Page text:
5. Physiological monitoring and real-time feedback. Biometrics, wearables, and even insertables (yes!) will help leaders get immediate feedback on their stress levels (reminding them to breathe deep and relax) or even monitor how attentive or distracted their audience is in a team meeting or all-hands presentation, and suggest real-time tips for how to re-engage people. It’s not that far away…
  6. Performance-enhancing drugs. If a leader can take a pill to enhance their memory, make them smarter, give them more energy and endurance – all of these are on the horizon — coaches will have to do the same or find other ways to keep pace.
  7. Changing nature of leadership. Many coaches are experts on yesterday’s leadership challenges, and slow to get up to speed on the biggest current or emerging challenges. As the nature of leadership evolves more and more rapidly, coaches will have to excel at staying ahead of the curve.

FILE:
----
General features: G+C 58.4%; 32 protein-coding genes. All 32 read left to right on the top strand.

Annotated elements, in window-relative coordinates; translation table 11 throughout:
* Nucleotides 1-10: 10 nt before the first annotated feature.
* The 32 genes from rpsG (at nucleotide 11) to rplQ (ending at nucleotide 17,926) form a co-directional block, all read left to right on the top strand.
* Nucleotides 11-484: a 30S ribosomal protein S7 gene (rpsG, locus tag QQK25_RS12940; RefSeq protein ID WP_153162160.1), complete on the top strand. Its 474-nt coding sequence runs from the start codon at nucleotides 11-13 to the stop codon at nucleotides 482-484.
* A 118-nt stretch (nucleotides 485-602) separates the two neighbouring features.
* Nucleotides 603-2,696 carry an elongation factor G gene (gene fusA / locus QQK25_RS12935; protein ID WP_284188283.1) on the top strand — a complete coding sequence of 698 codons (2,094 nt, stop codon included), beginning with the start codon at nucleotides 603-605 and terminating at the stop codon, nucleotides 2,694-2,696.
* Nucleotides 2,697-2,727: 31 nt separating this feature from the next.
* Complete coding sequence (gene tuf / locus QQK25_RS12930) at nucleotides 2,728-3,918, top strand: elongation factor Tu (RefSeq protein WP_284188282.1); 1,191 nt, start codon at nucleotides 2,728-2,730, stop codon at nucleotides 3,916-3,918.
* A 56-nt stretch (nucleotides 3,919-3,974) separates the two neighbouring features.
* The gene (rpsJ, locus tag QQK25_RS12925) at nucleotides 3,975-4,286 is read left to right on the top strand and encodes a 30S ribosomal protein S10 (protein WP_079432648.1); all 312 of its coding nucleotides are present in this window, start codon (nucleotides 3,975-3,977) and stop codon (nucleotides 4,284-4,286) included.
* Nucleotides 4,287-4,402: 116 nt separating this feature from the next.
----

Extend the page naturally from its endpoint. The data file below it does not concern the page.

Several of these trends are growing exponentially. It’s easy to compare things year over year and conclude that change is building slowly. But our brains are not wired to see things exponentially, so we are almost always surprised when the trend hits critical mass. Bam. So now is the time to prepare for disruption.

7 paths forward for executive coaches:  Preparing for the new, emergent future

If coaching is on the cusp of disruption in the face of exponential change, coaches need to prepare now to find exponentially better ways to add value to the leaders and organizations they work with. Waiting only makes it more difficult to keep up, so it’s wise to heed the words of Jack Welch, “Change before you have to.”

Here are seven things coaches can do to play the long game for maximum impact. Most of these require a new mindset and a willingness to constantly challenge our own assumptions.

  1. Stay ahead of the market and the competition by solving for clients’ most complex, difficult, and changing needs. Find clients dealing with the cutting-edge challenges now, and figure out how to help them. Let other coaches work on the easy, safe stuff and make sure you are stretching yourself to build new insights and capabilities.